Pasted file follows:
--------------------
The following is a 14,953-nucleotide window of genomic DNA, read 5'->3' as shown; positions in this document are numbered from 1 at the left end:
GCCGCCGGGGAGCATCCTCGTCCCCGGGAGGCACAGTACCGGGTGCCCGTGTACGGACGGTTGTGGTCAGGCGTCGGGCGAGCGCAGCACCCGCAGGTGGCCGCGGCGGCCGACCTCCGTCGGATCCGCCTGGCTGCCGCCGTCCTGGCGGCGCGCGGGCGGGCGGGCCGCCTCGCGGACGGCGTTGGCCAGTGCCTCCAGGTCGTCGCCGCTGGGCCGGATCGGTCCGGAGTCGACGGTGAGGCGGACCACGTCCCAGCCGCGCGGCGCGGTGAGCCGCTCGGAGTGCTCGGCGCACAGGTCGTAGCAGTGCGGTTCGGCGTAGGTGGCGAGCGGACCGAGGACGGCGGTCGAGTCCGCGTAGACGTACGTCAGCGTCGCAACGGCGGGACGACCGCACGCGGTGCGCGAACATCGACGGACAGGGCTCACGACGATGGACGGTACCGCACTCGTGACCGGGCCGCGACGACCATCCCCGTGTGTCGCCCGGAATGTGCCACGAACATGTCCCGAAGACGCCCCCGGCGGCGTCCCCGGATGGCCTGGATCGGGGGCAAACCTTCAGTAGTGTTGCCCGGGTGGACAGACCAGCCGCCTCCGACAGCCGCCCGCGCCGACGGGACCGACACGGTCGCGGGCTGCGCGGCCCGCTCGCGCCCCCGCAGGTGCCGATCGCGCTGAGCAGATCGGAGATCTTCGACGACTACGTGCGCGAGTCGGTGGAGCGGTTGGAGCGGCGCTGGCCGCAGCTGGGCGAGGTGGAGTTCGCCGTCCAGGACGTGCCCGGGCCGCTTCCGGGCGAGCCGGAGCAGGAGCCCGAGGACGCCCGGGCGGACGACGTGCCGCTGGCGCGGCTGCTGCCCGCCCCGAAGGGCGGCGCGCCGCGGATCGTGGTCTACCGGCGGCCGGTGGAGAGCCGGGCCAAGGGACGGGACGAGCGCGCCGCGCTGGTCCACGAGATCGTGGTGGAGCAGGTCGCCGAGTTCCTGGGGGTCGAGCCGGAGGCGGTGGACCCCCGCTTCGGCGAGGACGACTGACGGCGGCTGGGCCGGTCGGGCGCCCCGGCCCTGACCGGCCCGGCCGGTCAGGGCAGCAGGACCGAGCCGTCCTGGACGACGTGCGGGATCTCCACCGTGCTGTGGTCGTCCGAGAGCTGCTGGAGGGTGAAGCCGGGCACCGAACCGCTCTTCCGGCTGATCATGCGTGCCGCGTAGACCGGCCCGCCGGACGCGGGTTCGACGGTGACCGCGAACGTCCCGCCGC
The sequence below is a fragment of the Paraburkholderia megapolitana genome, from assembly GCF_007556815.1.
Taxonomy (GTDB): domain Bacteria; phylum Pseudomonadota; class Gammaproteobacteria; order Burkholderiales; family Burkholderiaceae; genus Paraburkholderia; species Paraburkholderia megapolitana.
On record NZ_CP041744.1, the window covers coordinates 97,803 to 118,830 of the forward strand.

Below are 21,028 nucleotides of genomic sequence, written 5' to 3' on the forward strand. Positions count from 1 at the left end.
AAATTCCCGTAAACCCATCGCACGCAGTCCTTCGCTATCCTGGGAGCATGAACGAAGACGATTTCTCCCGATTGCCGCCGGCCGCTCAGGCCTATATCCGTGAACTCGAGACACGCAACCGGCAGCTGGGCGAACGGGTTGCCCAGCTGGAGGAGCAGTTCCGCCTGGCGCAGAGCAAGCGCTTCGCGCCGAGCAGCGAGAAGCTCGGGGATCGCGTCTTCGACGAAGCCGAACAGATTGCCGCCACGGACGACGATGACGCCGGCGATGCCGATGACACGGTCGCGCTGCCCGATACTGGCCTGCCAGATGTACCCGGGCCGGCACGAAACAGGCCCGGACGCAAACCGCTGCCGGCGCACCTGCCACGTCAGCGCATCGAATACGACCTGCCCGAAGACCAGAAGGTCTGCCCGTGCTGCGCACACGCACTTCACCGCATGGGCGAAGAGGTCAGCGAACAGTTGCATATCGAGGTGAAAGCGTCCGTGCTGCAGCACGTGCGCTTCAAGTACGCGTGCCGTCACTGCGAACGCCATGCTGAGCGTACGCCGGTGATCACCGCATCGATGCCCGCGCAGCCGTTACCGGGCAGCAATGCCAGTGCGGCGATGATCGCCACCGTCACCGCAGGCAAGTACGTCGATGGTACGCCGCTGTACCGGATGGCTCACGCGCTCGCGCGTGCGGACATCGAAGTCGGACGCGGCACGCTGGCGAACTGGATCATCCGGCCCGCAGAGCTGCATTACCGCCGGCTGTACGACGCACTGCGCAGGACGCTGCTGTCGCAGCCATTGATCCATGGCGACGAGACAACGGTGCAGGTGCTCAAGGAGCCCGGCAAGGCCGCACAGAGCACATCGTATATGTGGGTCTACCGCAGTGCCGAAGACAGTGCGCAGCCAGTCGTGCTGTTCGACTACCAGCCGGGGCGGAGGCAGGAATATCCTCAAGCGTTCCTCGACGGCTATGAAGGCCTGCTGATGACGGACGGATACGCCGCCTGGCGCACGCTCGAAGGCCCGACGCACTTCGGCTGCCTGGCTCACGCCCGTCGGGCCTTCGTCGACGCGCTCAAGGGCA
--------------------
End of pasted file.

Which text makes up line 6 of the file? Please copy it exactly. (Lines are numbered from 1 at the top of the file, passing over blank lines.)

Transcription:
Below are 21,028 nucleotides of genomic sequence, written 5' to 3' on the forward strand. Positions count from 1 at the left end.